Ausubel (1968) was the first person to examine the effect that internal previews had on the retention of oral information. Basically, when a speaker clearly informs an audience what he or she is going to be talking about in a clear and organized manner, the audience listens for those main points, which leads to higher retention of the speaker’s message. Let us look at a sample internal preview:

To help us further understand why starting a recycling program on campus is important, we will first explain the positive benefits of student-led recycling programs and then explore how recycling can help our campus.

When an audience hears that you will be exploring two different ideas within this main point, they are ready to listen for those main points as you talk about them. In essence, you are helping your audience keep up with your presentation.

Rather than being given alone, internal previews often come after a speaker has transitioned to that main topic area. Using the previous internal preview, let us see it along with the transition to that main point.

Now that we’ve explored the effect that a lack of consistent recycling has on our campus, let us explore the importance of recycling for our campus (transition). To help us further understand why starting a recycling program on campus is important, we will first explain the positive benefits of student-led recycling programs and then explore how recycling can help our campus. (internal preview).

While internal previews are definitely helpful, you do not need to include one for every main point of your presentation. In fact, we recommend that you use internal previews sparingly to highlight only main points containing relatively complex information.

Internal Summaries

Whereas an internal preview helps an audience know what you are going to talk about within a main point at the beginning, an internal summary is delivered to remind an audience of what they just heard within the presentation. In general, internal summaries are best used when the information within a specific main point of a presentation was complicated. To write your own internal summaries, look at the summarizing transition words in Table 7.1 “Transition Words” Let us look at an example.

To sum up, workplace bullying is a definite problem. Bullying in the workplace has been shown to be detrimental to the victim’s performance, job satisfaction, and organizational loyalty.

In this example, the speaker was probably talking about the impact that bullying has on an individual victim in the workplace. Of course, an internal summary can also be a great way to lead into a transition to the next point of a presentation.

In this section, we have explored how bullying in the workplace has been shown to be detrimental to the victim’s performance, job satisfaction, and organizational loyalty (internal summary). Therefore, workplaces need to implement organization-wide, comprehensive antibullying programs (transition).

While not sounding like the more traditional transition, this internal summary helps readers summarize the content of that main point. The sentence that follows then leads to the next major part of the presentation, which is going to discuss the importance of antibullying programs.


Have you ever been on a road trip and watched the green rectangular mile signs pass you by? Fifty miles to go. Twenty-five miles to go. One mile to go. Signposts within a presentation function the same way. A signpost is a guide a speaker gives her or his audience to help the audience keep up with the content of a presentation. If you look at Table 7.1 “Transition Words” and look at the “common sequence patterns,” you will see a series of possible signpost options. In essence, we use these short phrases at the beginning of a piece of information to help our audience members keep up with what we are discussing. For example, if you were giving a presentation whose main point was about the three functions of credibility, you could use internal signposts like this:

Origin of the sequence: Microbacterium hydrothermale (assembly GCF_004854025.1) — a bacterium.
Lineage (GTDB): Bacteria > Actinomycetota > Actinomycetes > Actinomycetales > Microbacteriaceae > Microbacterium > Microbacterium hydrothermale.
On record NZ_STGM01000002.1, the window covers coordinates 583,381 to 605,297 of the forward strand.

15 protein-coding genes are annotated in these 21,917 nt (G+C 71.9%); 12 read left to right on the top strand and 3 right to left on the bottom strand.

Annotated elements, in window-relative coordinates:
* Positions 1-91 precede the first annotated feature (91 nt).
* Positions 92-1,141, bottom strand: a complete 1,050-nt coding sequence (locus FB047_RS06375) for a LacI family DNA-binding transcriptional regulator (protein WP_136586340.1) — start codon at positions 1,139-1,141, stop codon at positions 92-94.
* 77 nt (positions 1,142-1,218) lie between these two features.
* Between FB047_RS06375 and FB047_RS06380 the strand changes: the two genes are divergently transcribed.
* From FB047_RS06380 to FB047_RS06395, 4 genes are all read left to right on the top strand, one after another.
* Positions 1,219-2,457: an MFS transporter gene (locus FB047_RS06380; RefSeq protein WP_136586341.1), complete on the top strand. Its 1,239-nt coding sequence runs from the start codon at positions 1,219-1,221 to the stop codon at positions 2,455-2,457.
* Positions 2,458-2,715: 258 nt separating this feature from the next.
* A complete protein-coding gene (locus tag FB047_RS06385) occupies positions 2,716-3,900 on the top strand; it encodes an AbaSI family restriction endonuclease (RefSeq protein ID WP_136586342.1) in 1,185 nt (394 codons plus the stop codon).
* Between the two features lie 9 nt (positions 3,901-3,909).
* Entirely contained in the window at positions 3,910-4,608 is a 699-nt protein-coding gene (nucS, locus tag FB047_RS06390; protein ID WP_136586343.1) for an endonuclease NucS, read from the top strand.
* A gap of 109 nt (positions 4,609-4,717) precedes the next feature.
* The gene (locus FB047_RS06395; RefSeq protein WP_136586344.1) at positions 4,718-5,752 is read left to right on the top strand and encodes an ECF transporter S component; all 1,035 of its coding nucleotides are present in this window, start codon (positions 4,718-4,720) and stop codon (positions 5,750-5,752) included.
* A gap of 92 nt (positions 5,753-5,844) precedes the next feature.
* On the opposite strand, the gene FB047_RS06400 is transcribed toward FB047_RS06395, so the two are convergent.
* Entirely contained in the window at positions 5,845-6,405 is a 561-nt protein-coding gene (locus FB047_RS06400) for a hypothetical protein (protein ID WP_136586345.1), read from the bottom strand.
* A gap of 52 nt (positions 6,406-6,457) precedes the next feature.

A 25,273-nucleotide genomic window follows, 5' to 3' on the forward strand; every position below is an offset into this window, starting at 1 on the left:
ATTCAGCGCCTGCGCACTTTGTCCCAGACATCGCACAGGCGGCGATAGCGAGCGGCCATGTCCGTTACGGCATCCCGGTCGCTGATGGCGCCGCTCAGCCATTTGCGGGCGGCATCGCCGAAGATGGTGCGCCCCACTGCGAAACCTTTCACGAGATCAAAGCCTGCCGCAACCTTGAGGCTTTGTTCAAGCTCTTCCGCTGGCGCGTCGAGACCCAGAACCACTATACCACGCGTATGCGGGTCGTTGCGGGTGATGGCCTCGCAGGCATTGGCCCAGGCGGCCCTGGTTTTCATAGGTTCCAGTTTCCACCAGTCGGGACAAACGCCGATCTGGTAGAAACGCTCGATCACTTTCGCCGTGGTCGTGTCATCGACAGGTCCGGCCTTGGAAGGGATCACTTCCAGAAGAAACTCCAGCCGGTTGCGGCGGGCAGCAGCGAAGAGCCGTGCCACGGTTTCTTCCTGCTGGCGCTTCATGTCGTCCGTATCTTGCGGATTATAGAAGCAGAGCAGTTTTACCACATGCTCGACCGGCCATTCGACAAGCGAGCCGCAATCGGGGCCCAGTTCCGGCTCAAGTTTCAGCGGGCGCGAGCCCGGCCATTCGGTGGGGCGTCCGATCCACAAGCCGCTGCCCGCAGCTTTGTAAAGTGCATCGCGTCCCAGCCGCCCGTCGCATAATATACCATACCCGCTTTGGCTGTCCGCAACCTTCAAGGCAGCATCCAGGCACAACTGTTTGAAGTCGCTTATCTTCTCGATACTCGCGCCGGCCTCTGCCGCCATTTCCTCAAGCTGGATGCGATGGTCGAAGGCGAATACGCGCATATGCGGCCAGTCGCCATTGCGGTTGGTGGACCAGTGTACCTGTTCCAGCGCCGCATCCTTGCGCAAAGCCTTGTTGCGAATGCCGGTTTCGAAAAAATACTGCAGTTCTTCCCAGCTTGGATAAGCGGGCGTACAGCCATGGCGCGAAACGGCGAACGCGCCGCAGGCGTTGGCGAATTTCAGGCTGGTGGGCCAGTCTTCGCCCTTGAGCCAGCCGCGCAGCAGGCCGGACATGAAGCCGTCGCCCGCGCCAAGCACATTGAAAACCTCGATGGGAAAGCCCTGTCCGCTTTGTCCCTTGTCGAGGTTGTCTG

• The first function of credibility is competence.
  • The second function of credibility is trustworthiness.
  • The final function of credibility is caring/goodwill.

Signposts are simply meant to help your audience keep up with your presentation, so the more simplistic your signposts are, the easier it is for your audience to follow.

In addition to helping audience members keep up with a presentation, signposts can also be used to highlight specific information the speaker thinks is important. Where the other signposts were designed to show the way (like highway markers), signposts that call attention to specific pieces of information are more like billboards. Words and phrases that are useful for highlighting information can be found in Table 7.1 “Transition Words” under the category “emphasis.” All these words are designed to help you call attention to what you are saying so that the audience will also recognize the importance of the information.

Key Takeaways

  • Transitions are very important because they help an audience stay on top of the information that is being presented to them. Without transitions, audiences are often left lost and the ultimate goal of the presentation is not accomplished.
  • Specific transition words, like those found in Table 7.1 “Transition Words”, can be useful in constructing effective transitions.
  • In addition to major transitions between the main points of a presentation, speakers can utilize internal previews, internal summaries, and signposts to help focus audience members on the information contained within a presentation.


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7.5 Transitioning Among Presentation Parts Copyright © 2022 by [Author removed at request of original publisher] is licensed under a Creative Commons Attribution-NonCommercial-ShareAlike 4.0 International License, except where otherwise noted.